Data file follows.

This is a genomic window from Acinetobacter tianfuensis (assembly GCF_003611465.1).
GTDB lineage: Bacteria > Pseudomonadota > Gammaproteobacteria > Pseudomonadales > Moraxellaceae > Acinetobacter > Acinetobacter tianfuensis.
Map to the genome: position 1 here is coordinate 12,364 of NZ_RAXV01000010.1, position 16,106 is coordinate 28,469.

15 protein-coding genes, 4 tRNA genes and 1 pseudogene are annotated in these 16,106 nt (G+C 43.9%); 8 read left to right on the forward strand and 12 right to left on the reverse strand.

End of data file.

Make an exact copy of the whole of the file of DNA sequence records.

This is a genomic window from Acinetobacter tianfuensis (assembly GCF_003611465.1).
GTDB lineage: Bacteria > Pseudomonadota > Gammaproteobacteria > Pseudomonadales > Moraxellaceae > Acinetobacter > Acinetobacter tianfuensis.
Map to the genome: position 1 here is coordinate 12,364 of NZ_RAXV01000010.1, position 16,106 is coordinate 28,469.

15 protein-coding genes, 4 tRNA genes and 1 pseudogene are annotated in these 16,106 nt (G+C 43.9%); 8 read left to right on the forward strand and 12 right to left on the reverse strand.